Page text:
All Or Nothing At All
installation + video, 07:42, 2020

WRO Art Center / May 12-30

An oneiric vision of a disintegrating post-world begins with an aerial view of the Danish city of Viborg. Surrounded by water, the medieval center with brick houses covered with red tile roofs looks idyllic at first. Up close, however, this scenery rendered from thousands of digital photographs resembles an uncanny post-apocalyptic diorama with a shredded urban landscape or a ruined virtual space of a computer game. Seven identical androgynous figures dance in the deserted streets, singing All or Nothing at All. The 1939 standard performed by Frank Sinatra has been reinterpreted by Nina Vadshølt, transforming the song into an angelic, rebellious polyphonic chant of conflicting voices. The artist has also lent her physicality to multiplied avatars, the digital clones of herself. Their choreography is based on the original score Jerome Robbins created for the famous 1961 film adaptation of West Side Story (which was a re-interpretation of Romeo and Juliet). Robbins’ choreography was danced by Daniela Cilia, and her scanned gestures are re-played by the avatars. Disappearing underwater, the digital ruins are incomplete representations of a reality that no longer exists. In this world, artifacts and cultural creations – freed from the human comprehension of their original and overwritten meanings – are ‘replayed’ in a loop by fragments of code, like a strange entertainment for a bored operating system of a reality existing only as a simulation. This is a zero-one world with no transition zones for negotiating meanings and senses: there is only everything or nothing at all.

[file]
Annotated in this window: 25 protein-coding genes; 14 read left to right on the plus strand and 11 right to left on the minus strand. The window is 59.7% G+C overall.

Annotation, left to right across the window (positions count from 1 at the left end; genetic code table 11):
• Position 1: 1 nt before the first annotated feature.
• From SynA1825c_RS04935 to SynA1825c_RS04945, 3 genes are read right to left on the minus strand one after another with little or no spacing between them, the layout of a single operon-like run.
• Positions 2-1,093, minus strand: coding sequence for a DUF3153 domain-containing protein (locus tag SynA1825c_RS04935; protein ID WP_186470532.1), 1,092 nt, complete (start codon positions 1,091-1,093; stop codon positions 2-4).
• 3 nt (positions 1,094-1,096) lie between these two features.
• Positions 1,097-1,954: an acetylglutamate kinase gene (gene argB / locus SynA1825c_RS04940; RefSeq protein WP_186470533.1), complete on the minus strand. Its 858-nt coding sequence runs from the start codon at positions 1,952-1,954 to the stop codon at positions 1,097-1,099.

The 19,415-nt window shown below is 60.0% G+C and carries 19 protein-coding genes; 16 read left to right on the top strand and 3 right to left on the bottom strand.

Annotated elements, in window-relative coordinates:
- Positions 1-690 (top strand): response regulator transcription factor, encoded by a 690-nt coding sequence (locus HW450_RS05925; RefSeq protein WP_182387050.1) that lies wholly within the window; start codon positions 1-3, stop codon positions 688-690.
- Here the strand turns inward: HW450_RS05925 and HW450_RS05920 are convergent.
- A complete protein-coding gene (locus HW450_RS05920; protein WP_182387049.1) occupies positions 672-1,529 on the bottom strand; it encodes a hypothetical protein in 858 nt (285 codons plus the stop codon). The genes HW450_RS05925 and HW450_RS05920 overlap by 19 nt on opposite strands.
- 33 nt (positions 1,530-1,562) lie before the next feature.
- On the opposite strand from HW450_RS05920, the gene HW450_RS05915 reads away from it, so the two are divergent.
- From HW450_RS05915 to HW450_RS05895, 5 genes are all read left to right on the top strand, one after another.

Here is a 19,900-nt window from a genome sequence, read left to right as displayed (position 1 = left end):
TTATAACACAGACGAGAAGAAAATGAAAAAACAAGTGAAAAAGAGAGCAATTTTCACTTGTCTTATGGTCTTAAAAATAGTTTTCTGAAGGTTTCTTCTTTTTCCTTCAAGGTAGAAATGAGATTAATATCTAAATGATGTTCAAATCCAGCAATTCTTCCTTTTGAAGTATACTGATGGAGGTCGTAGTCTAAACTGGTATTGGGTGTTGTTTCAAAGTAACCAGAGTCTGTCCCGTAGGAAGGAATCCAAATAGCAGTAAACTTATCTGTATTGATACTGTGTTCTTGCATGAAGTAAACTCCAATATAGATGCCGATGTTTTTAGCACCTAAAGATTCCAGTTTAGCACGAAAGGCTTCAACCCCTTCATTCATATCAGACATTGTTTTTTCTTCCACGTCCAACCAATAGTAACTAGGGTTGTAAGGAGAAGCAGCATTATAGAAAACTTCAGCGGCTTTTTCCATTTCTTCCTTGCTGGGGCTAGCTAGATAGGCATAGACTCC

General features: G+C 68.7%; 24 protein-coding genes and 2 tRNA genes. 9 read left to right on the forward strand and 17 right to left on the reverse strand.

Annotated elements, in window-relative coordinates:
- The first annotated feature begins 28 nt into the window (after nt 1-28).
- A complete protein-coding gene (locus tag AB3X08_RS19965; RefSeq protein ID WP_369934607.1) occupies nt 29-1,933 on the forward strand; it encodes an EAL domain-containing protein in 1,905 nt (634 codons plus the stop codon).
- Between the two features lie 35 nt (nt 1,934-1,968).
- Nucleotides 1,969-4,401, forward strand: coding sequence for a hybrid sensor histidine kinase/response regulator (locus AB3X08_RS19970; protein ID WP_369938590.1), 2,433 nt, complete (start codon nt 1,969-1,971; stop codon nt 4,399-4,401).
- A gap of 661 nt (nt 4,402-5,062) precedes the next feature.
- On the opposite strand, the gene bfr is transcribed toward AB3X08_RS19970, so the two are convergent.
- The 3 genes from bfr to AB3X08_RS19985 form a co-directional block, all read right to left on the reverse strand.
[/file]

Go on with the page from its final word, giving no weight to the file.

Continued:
Persijn Broersen (NL), Margit Lukács (NL)

Persijn Broersen and Margit Lukács studied at the Sandberg Institute and at the Rijksakademie in Amsterdam, where they live and work. They use a wide variety of media – most notably – video, photography, animation, and graphics to examine the sources of contemporary visual culture. With video and installation pieces that incorporate (filmed) footage, digital photography, and animation, as well as 3D prints and images appropriated from the media, they demonstrate how reality, (mass) media and fiction are strongly intertwined in contemporary society. They create immersive parallel worlds of spectacular images fully absorbing the viewers in which ‘nature’ functions as a reflection for our media-dictated culture.

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